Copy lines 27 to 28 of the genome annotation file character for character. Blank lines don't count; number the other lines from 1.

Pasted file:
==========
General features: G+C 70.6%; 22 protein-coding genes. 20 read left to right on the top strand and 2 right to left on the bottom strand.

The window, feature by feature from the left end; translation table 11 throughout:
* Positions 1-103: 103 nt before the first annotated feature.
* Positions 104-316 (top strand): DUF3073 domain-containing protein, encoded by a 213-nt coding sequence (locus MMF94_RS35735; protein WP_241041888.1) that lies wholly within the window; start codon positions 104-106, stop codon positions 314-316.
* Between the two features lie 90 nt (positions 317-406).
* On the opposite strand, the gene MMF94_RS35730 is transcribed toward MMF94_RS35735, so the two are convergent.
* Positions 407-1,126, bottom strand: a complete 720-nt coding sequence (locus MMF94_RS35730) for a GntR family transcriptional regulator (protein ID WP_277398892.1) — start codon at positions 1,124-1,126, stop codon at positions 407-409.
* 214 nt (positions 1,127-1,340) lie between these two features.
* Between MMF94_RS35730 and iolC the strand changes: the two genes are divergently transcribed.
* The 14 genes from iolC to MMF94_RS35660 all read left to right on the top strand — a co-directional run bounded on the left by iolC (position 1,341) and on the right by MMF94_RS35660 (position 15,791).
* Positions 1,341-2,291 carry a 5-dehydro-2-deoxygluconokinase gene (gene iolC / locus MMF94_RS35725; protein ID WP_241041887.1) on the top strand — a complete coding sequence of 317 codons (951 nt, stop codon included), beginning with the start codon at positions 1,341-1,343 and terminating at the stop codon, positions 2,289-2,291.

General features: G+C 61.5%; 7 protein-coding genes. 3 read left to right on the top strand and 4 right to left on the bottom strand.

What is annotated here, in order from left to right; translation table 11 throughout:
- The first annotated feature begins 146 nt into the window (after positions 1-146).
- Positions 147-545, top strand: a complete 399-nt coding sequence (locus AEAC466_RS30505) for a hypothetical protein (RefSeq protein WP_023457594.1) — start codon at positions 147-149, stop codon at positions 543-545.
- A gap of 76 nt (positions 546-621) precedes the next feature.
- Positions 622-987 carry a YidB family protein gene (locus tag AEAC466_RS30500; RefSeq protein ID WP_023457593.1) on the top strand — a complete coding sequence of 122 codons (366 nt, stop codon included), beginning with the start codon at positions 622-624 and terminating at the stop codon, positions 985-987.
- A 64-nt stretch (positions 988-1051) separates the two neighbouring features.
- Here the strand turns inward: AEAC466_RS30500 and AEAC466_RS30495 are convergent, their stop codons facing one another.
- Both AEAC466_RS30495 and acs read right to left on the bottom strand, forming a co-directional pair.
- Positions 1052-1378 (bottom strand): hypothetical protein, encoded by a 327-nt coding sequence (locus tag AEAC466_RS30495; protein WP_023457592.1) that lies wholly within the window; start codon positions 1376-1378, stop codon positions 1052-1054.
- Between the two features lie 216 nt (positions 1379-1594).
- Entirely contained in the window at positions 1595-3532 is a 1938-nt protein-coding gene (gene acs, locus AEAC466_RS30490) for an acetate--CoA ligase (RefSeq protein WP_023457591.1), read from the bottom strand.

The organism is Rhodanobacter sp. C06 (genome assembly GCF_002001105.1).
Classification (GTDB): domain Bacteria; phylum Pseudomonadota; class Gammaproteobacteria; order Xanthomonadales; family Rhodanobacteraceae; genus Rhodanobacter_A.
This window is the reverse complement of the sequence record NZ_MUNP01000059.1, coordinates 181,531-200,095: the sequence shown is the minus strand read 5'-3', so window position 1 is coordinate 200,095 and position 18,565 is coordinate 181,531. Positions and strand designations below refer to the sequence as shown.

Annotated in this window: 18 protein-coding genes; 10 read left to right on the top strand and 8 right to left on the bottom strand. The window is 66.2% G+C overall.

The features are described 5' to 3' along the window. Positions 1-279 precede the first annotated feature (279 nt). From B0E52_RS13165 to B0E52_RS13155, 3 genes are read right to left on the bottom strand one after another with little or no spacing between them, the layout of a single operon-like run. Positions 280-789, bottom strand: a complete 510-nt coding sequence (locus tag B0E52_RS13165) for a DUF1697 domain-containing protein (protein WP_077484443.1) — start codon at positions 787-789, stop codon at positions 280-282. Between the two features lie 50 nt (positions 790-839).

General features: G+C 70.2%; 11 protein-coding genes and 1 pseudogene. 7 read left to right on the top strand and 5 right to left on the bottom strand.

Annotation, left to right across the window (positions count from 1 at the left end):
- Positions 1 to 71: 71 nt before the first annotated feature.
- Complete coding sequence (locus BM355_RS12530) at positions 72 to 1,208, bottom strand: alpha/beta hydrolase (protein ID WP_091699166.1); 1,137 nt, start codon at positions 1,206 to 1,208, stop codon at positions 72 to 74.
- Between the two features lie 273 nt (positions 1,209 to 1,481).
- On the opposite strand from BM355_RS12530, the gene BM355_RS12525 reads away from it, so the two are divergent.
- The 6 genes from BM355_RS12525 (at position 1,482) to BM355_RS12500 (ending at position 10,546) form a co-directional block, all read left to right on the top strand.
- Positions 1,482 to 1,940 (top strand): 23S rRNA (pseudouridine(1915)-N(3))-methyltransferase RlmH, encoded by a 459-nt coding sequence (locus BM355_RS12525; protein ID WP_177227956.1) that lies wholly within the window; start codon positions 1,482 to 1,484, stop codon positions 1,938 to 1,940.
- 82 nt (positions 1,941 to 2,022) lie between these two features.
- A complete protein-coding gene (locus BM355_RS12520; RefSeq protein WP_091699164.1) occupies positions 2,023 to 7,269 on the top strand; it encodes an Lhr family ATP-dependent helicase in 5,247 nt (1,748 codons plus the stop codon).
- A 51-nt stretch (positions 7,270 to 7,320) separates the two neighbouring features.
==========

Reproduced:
Annotated in this window: 18 protein-coding genes; 10 read left to right on the top strand and 8 right to left on the bottom strand. The window is 66.2% G+C overall.

The features are described 5' to 3' along the window. Positions 1-279 precede the first annotated feature (279 nt). From B0E52_RS13165 to B0E52_RS13155, 3 genes are read right to left on the bottom strand one after another with little or no spacing between them, the layout of a single operon-like run. Positions 280-789, bottom strand: a complete 510-nt coding sequence (locus tag B0E52_RS13165) for a DUF1697 domain-containing protein (protein WP_077484443.1) — start codon at positions 787-789, stop codon at positions 280-282. Between the two features lie 50 nt (positions 790-839).